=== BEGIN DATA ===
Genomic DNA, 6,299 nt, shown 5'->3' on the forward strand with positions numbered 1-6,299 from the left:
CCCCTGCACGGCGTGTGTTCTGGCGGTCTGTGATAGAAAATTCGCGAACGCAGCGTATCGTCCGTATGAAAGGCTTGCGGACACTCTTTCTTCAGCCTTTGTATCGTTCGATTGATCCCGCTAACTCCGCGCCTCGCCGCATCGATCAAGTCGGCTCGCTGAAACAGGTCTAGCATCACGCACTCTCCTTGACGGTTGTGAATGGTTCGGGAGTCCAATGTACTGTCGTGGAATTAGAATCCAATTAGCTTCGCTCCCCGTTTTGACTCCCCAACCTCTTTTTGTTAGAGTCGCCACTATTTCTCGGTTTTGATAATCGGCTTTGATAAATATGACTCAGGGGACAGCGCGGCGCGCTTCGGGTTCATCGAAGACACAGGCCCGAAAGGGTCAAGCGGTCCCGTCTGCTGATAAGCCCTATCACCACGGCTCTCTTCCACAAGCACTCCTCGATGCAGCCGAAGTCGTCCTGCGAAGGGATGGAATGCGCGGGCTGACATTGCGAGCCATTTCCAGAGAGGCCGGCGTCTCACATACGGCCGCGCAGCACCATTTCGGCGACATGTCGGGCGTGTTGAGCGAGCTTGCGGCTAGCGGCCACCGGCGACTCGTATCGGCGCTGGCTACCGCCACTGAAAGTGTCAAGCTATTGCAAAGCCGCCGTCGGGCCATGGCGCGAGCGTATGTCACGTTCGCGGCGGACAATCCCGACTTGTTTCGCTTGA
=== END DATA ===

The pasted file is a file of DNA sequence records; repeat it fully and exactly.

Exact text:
Genomic DNA, 6,299 nt, shown 5'->3' on the forward strand with positions numbered 1-6,299 from the left:
CCCCTGCACGGCGTGTGTTCTGGCGGTCTGTGATAGAAAATTCGCGAACGCAGCGTATCGTCCGTATGAAAGGCTTGCGGACACTCTTTCTTCAGCCTTTGTATCGTTCGATTGATCCCGCTAACTCCGCGCCTCGCCGCATCGATCAAGTCGGCTCGCTGAAACAGGTCTAGCATCACGCACTCTCCTTGACGGTTGTGAATGGTTCGGGAGTCCAATGTACTGTCGTGGAATTAGAATCCAATTAGCTTCGCTCCCCGTTTTGACTCCCCAACCTCTTTTTGTTAGAGTCGCCACTATTTCTCGGTTTTGATAATCGGCTTTGATAAATATGACTCAGGGGACAGCGCGGCGCGCTTCGGGTTCATCGAAGACACAGGCCCGAAAGGGTCAAGCGGTCCCGTCTGCTGATAAGCCCTATCACCACGGCTCTCTTCCACAAGCACTCCTCGATGCAGCCGAAGTCGTCCTGCGAAGGGATGGAATGCGCGGGCTGACATTGCGAGCCATTTCCAGAGAGGCCGGCGTCTCACATACGGCCGCGCAGCACCATTTCGGCGACATGTCGGGCGTGTTGAGCGAGCTTGCGGCTAGCGGCCACCGGCGACTCGTATCGGCGCTGGCTACCGCCACTGAAAGTGTCAAGCTATTGCAAAGCCGCCGTCGGGCCATGGCGCGAGCGTATGTCACGTTCGCGGCGGACAATCCCGACTTGTTTCGCTTGA